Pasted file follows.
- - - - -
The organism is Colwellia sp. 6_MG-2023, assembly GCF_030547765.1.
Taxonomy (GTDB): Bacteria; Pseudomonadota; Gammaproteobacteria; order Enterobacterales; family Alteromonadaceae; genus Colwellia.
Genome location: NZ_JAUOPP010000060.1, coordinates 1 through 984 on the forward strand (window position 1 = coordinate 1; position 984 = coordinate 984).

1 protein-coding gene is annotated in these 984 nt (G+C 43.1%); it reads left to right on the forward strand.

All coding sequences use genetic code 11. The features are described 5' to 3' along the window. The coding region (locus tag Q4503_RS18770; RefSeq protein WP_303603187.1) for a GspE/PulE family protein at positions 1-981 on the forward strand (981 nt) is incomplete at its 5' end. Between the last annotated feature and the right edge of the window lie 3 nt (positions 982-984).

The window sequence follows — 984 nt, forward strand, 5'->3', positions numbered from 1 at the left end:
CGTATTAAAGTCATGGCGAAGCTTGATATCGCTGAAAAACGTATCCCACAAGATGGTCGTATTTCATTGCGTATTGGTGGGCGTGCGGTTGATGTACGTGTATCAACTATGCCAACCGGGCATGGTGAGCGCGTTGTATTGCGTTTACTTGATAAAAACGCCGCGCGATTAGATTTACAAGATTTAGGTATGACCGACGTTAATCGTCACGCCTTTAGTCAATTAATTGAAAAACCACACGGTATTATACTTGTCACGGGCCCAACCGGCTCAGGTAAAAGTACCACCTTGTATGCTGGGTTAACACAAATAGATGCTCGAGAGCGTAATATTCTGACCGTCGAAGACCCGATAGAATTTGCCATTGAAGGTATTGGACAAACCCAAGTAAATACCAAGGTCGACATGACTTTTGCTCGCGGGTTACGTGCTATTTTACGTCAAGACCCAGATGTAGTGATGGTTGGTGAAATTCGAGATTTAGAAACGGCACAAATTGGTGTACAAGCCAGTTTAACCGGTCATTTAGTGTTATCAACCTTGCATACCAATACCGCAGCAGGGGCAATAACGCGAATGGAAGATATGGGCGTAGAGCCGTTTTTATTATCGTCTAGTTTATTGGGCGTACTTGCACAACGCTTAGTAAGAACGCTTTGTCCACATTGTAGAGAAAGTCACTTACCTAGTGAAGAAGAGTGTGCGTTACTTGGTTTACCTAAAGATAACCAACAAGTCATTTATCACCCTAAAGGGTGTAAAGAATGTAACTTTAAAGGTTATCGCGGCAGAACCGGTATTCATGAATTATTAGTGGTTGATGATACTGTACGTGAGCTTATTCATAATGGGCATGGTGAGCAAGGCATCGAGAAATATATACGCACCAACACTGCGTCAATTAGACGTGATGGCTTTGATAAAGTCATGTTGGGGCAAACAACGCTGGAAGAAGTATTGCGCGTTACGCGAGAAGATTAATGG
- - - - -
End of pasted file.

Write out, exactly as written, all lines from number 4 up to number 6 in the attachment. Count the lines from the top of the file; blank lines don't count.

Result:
1 protein-coding gene is annotated in these 984 nt (G+C 43.1%); it reads left to right on the forward strand.

All coding sequences use genetic code 11. The features are described 5' to 3' along the window. The coding region (locus tag Q4503_RS18770; RefSeq protein WP_303603187.1) for a GspE/PulE family protein at positions 1-981 on the forward strand (981 nt) is incomplete at its 5' end. Between the last annotated feature and the right edge of the window lie 3 nt (positions 982-984).

The window sequence follows — 984 nt, forward strand, 5'->3', positions numbered from 1 at the left end: